The ruling issued late Wednesday night said that Mr. Cuomo’s strict virus restrictions — capping attendance at religious services at 10 people in “red zones” where risk was highest, and at 25 in slightly less dangerous “orange zones” — violated the First Amendment’s protection of the free exercise of religion.
The majority opinion was unsigned, but Ross Guberman, an authority on legal writing and the author of “Point Taken: How to Write Like the World’s Best Judges,” said he suspected that its principal author was the newest justice.
“My money is on Justice Barrett,” Mr. Guberman said, pointing to word choices that echoed her opinions on the United States Court of Appeals for the Seventh Circuit. Among them, he said, was “the concession that justices ‘are not public health experts,’” and “the taste for ‘And,’ ‘But,’ and ‘show.’”
The unsigned opinion was mild and measured, which is also characteristic of Justice Barrett’s judicial work. It took issue with what it said were Mr. Cuomo’s unduly harsh restrictions, which had been challenged by, among others, the Roman Catholic Diocese of Brooklyn and two synagogues, the latter of which had argued that Mr. Cuomo had “singled out a particular religion for blame and retribution for an uptick in a societywide pandemic.”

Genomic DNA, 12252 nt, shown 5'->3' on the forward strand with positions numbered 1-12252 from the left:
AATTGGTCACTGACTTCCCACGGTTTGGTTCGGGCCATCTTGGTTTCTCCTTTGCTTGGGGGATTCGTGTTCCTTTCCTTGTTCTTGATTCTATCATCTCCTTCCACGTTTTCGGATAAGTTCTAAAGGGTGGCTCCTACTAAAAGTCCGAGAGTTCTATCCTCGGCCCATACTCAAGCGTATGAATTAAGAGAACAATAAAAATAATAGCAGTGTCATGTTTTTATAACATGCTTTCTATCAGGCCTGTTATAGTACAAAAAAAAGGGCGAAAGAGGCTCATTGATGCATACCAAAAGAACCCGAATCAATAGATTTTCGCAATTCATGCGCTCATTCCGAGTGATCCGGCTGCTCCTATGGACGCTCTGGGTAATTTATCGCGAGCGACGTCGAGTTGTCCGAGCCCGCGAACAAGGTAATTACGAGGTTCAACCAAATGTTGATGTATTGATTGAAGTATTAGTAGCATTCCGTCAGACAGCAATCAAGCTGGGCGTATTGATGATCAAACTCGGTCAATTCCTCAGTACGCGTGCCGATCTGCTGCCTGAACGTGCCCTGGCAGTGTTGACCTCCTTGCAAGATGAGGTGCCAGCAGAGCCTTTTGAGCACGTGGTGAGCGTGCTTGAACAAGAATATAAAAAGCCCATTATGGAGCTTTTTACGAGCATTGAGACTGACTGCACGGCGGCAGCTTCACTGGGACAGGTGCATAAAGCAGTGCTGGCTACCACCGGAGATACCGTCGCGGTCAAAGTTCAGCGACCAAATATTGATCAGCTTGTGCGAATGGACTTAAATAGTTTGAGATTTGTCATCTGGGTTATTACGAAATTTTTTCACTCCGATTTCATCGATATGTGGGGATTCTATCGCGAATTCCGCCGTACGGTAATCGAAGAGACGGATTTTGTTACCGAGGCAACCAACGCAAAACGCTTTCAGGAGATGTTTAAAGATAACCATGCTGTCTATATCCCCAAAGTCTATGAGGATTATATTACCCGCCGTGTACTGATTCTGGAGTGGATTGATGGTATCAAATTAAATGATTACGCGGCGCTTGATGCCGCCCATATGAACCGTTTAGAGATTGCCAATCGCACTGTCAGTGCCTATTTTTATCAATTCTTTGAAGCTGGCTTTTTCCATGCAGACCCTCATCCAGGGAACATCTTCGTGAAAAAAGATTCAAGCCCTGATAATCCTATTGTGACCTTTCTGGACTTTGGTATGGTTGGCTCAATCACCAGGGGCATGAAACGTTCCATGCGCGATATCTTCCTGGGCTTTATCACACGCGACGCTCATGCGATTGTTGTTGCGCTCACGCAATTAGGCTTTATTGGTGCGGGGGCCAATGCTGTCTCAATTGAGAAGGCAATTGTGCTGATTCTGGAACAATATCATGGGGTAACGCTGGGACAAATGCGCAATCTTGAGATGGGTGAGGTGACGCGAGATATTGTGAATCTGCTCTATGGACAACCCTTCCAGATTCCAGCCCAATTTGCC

The majority opinion said less restrictive measures would work.
“Among other things, the maximum attendance at a religious service could be tied to the size of the church or synagogue,” the opinion said. “It is hard to believe that admitting more than 10 people to a 1,000-seat church or 400-seat synagogue would create a more serious health risk than the many other activities that the state allows.”
The opinion said the state had treated secular businesses more favorably than houses of worship.
“The list of ‘essential’ businesses includes things such as acupuncture facilities, camp grounds, garages, as well as many whose services are not limited to those that can be regarded as essential, such as all plants manufacturing chemicals and microelectronics and all transportation facilities,” the opinion said.
The most notable signed opinion came from Justice Neil M. Gorsuch, Mr. Trump’s first appointee. His concurrence was bitter, slashing and triumphant, and it took aim at Chief Justice Roberts, whose concurring opinion in the California case in May had been relied on by courts around the nation to assess the constitutionality of restrictions prompted by the pandemic.
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